When I was a child, we had a house full of pets. Loads of them. Dogs, cats, horses, rabbits, guinea pigs, mice, fish, birds, I even had to look after a goat. Pretty much half the house seemed to be under the weight of animals, and I wanted to be a zoo keeper. It just seemed the natural way to live.Details
Sarah Gillet, the British Ambassador to Norway, recently spoke at an event in Aberdeen about opportunities in the Norwegian Sea. She gave an insight into the current environment, noting:
- Production costs are down,
- Oil price is more stable,
- Global energy demand is increasing,
- Plentiful reserves left on the Norwegian shelf,
- 80 fields are currently producing – (most in North Sea, 16 in Norwegian Sea, and 2 in Barents Sea),
- 7 new field developments are underway (worth approximately 23 billion pounds),
- There are 5 new plans for Operation and Development.
While the above is always good to hear, what I found most interesting about Sarah’s talk, was her reference to the Darwinian Theory; stating “it’s not the strongest that survive, but those most susceptible to change”.Details
I recently attended an Oil & Gas UK Business Outlook Breakfast Briefing, where the phrase of the day was ‘cautiously optimistic’.
We’ve seen in the news that North Sea operators are reviving, the biggest story being the recent Hurricane Energy discovery near Shetland. The briefing figures showed that unit costs are down and profits/projects are on the rise. People seem to be getting better at doing more with less.
Indeed, the atmosphere at the breakfast was far more convivial than the last I attended back in December 2015.
All very positive, however, we still have a long way to go. So, how do we go forward from here?Details
EnergySys Ltd is delighted to welcome the Dubai Supply Authority (DUSUP) to the growing number of oil and gas companies using the market-leading EnergySys platform.
The contract was executed in January 2017 and will see DUSUP use the platform to manage their gas pipeline operations data.Details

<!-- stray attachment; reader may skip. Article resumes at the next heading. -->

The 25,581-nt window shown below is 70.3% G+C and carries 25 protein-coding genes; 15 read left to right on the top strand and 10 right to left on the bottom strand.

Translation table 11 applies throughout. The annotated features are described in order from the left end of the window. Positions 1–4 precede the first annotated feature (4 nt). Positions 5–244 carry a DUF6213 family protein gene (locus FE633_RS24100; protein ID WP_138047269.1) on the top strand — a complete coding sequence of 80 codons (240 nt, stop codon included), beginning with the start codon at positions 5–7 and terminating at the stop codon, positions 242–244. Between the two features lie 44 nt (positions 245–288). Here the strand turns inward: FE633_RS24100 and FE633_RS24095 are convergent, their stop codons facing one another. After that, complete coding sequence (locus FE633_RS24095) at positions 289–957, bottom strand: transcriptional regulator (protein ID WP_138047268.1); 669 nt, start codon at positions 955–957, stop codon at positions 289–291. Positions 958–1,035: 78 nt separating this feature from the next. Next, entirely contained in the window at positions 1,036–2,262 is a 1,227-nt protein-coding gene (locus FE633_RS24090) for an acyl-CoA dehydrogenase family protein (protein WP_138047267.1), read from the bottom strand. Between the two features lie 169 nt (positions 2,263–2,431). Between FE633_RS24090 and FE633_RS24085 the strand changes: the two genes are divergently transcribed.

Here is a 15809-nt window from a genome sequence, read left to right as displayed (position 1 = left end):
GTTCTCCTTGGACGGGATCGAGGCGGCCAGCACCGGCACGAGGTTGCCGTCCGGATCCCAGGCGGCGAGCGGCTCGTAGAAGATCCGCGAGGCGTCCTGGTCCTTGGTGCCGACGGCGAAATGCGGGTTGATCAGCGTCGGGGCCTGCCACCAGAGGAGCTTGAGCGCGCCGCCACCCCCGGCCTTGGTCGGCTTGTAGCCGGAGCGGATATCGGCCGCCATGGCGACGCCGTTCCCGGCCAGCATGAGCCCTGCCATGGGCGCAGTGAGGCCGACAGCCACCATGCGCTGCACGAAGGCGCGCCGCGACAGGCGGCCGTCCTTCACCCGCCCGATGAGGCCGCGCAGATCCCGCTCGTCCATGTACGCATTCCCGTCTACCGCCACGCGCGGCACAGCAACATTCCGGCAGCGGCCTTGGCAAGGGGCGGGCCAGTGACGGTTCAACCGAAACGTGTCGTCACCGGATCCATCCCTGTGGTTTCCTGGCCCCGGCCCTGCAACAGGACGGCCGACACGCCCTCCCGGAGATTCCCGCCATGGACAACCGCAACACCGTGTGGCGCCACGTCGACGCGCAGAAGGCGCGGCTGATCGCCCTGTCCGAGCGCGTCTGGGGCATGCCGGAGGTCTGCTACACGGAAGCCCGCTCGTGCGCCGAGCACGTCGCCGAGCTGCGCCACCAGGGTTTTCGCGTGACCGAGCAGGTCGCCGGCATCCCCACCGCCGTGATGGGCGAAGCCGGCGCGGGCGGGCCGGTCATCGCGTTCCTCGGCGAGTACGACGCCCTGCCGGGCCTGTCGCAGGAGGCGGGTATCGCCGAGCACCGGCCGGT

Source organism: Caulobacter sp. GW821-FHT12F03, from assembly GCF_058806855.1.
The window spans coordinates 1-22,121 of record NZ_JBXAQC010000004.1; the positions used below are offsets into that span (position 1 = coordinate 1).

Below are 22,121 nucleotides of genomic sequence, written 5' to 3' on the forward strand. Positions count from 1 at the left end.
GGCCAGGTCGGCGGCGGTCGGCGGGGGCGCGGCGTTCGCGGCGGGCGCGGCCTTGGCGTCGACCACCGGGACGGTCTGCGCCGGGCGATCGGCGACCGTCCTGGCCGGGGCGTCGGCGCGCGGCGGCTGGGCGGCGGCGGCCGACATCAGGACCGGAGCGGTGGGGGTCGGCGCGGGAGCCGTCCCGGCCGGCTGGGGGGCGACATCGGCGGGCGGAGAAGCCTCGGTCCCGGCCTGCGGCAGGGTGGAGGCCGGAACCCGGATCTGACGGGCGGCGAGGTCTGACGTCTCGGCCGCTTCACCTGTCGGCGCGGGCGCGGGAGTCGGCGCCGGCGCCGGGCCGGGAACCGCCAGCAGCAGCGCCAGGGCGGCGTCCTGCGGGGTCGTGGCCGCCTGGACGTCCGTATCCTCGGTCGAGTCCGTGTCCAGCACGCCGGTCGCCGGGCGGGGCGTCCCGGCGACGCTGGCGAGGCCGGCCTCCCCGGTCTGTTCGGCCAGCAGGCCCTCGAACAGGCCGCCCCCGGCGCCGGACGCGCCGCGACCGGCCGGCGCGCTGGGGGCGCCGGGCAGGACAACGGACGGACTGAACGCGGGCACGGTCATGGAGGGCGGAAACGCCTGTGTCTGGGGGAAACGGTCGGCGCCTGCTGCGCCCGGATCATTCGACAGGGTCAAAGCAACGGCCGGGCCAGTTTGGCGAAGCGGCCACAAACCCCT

I’ve spoken at several conferences about the failures in standards efforts in oil and gas, and I’ve commented on the reasons for these failures. I’ve also highlighted the key characteristics of successful standards efforts in other industries. In the short version, this boils down to my well-worn aphorism “adoption beats perfection”. The longer version is contained in the seminal paper by Hanseth and Lyytinen (“Theorizing about the Design of Information Infrastructures: Design Kernel Theories and Principles”, 2004) which, despite its title, contains material that is relevant for all standards efforts. They identify five design principles:
- Design initially for usefulness
- Draw upon existing installed base
- Expand installed base by persuasive tactics to gain momentum
- Make it simple
- Modularize by building separately key functions of each infrastructure, use layering, and gateways
This has led me to consider the goals of standardisation in oil and gas, and what might help with their adoption.
I can see three obvious scenarios where standards could be useful. There are probably more, but let’s start with these three.Details
In a recent survey we carried out, (download the report here), we asked professionals involved in Hydrocarbon Accounting (HCA) how confident they were in their data. Around 65% said that they were “not at all” or only “somewhat” confident in the data they were using as input to the hydrocarbon allocation process. This situation is problematic, given that allocation is all about determining the division of ownership of hydrocarbon products, and that mistakes can have a real and substantial financial impact. Inadequate systems and processes can make it difficult to manage routine issues like mismeasurements, and initially small problems can give rise to a cascade effect with consequences that are difficult to unravel. A failure of compliance is not the least of the potential problems.Details
The ways that oil and gas companies address IT, outside core disciplines such as geology and geophysics, are marked by an unrelenting enthusiasm for cost cutting. However, it’s often the case that the methods employed, including outsourcing or offshoring, end up forcing a difficult choice between quality of service and cost. In the short term it’s easy to cut costs, but when you discover the things that don’t work because they’re outside scope or ill-defined, and the costs of putting them right, some options can be less appealing.Details